“In the early 1980s, Dave [King], Paul Nagelkerke, a genius systems analyst who is now working in robotics in Dubai, and I developed the first computer match-analysis system,” Dr Ian Franks, a professor at UBC’s school of kinesiology and one of the pioneers of computerized soccer match annotation told me via email.

“Although these systems are now a fixture in most top level professional leagues though systems like Prozone, 35 years ago these were new and untested areas of computer match analysis.”

Franks, who is originally from Manchester, came to Canada in 1970 to teach and coach in Montreal. Soon after he met Bill Thomson, the Canadian Soccer Association’s first ever full-time technical  director (1974). They, along with several others including Dick Howard, Alan Churchard and Tony Taylor, helped develop a groundbreaking national coaching certification program.

But it was in 1980 when Franks’s work in match analysis would come to the fore for the Canadian national program. “I took up a position at UBC, and my position was somewhat unique in academia,” he explains. “I was to teach and research motor-skill acquisition at UBC and also be the director and coach of the CSA’s Olympic Soccer Centre.” This centre, Franks says, was the combined brainchild of Bill Thomson and Barrie Clarke, the Canadian national team coach in 1981-82; Canada won six, lost six and drew twice in the 14 games the senior men played under Clarke.

They invited 24 players from across Canada to live and work in Vancouver while following specially prescribed training programs.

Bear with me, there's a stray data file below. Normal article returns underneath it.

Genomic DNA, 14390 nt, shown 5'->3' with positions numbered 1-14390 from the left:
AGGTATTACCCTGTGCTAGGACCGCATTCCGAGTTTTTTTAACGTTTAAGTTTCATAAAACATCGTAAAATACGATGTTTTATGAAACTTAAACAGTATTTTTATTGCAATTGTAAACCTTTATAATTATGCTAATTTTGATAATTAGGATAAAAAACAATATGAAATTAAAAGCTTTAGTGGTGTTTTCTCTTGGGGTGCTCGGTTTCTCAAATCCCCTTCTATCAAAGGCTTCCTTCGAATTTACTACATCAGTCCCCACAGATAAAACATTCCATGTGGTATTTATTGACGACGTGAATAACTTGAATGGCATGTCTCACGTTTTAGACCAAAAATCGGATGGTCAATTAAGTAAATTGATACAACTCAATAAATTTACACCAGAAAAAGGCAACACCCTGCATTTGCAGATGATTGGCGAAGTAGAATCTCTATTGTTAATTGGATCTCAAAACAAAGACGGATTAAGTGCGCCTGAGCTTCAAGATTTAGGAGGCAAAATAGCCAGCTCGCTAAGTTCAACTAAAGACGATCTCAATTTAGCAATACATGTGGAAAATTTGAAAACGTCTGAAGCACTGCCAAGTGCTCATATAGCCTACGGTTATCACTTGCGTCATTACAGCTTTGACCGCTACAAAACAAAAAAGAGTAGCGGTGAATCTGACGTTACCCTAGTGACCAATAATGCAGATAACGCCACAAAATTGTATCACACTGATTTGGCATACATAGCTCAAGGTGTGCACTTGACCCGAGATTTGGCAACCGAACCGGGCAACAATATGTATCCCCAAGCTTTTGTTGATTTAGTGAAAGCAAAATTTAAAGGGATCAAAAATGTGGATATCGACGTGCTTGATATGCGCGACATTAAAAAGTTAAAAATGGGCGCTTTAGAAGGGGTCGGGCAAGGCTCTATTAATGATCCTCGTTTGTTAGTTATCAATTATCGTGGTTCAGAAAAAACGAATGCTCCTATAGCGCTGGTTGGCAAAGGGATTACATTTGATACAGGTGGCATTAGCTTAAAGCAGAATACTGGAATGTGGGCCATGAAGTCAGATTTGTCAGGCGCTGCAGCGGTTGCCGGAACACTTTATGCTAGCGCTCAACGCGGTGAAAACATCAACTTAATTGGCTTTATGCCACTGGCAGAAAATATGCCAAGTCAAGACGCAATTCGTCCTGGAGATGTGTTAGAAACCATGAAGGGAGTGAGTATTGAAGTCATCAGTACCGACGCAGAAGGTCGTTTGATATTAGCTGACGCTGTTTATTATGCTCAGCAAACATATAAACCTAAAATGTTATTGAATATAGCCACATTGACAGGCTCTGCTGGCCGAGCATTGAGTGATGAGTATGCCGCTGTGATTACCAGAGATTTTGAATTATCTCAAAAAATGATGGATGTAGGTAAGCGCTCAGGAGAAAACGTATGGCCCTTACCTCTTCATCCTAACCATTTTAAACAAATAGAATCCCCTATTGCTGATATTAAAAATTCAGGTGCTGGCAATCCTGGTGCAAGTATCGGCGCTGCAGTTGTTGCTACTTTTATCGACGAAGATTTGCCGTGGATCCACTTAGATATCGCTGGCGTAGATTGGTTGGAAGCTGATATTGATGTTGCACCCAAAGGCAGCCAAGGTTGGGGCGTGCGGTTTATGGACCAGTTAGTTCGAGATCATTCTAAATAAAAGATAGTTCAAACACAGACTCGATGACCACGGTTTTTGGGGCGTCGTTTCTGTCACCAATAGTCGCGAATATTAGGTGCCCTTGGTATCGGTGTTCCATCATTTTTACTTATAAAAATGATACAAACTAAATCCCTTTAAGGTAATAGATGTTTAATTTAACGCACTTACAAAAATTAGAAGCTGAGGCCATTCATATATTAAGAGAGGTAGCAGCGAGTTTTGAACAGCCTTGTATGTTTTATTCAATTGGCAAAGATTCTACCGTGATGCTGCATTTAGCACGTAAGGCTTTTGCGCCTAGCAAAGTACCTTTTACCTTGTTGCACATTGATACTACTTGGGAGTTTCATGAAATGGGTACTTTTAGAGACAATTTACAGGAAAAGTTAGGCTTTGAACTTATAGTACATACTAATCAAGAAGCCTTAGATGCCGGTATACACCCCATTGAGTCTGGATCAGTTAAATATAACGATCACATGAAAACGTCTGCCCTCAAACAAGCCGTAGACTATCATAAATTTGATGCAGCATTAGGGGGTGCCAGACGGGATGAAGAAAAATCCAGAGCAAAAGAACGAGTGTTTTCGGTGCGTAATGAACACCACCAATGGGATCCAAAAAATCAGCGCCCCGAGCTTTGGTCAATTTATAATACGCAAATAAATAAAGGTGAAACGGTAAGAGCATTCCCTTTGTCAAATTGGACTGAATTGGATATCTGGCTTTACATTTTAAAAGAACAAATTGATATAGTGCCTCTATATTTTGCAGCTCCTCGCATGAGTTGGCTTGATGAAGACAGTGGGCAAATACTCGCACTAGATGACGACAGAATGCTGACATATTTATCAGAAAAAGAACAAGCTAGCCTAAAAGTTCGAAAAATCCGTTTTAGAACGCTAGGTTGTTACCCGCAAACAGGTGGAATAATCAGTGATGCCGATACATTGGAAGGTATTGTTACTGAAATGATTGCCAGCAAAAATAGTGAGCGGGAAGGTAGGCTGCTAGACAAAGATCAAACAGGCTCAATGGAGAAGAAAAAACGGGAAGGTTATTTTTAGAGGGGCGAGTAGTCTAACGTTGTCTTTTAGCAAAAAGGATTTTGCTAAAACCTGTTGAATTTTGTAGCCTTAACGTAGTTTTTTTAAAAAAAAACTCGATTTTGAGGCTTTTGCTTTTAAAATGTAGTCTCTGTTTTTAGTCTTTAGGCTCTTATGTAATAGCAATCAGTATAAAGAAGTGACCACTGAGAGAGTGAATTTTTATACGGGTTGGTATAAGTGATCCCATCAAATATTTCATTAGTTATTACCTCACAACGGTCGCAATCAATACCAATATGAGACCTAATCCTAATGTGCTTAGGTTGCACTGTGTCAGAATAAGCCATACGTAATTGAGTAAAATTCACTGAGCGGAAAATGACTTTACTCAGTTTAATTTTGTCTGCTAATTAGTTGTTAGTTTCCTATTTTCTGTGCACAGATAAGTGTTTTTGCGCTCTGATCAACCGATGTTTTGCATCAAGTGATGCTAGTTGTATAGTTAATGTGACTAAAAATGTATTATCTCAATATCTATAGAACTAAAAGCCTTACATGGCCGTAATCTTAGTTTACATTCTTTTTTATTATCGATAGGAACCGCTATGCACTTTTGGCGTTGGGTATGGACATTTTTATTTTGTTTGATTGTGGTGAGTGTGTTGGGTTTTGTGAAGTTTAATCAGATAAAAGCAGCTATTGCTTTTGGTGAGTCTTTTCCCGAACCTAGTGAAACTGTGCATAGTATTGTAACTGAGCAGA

THIS STORY ORIGINALLY APPEARED IN PLASTIC PITCH #8.

The OSC, according to Franks, would later used as a model by many countries to develop their own national sports training centres. It was also where he and others used information gained from notational match analysis to help guide the Olympic team’s technical development.

“When the Centre’s team played a game we dispatched many ‘recorders’, analysts, around the field to notate by hand both team and individual events, for example ‘where possession was won and lost’ and ‘how we entered the opposing team’s third of the field,’” Franks says. “The data were then entered into a spreadsheet in our lab computer, an Apple 2e, and then we coordinated these events with the video of the game. We edited the video on the Sunday so that we could go over the analysis on Mondays and plan the training session for the week.”

Though it may not have seemed like it at the time, Franks’s work presaged what is now commonplace in clubs and national teams around Europe and the world. “In 1980 very few if any professional teams undertook such detailed analysis. The problem as you can imagine was the process was too labour-intensive.”

To help simplify the process, Franks, along with a systems analyst Paul Nagelkerke, developed an interactive video/computer system to allow one analyst to input match events directly on the computer, which also made it more timely.

“Analysis could be available at halftime and full time,” he says.

Though it wasn’t the most portable system in the world — Franks recalls the difficulty in hauling their equipment to Mexico for CONCACAF Olympic qualifiers — it later won converts in other sports. “We later worked with many other national sports governing bodies to develop systems for their national teams, such as field hockey, wrestling, water polo and volleyball.”

Not everyone was a fan of Franks’s data analysis, particularly when he worked at the Olympic soccer centre. “One very high-ranking Canadian coach described it as ‘academia gone mad,’” Franks recalls, adding “This was not meant as a complimentary comment.”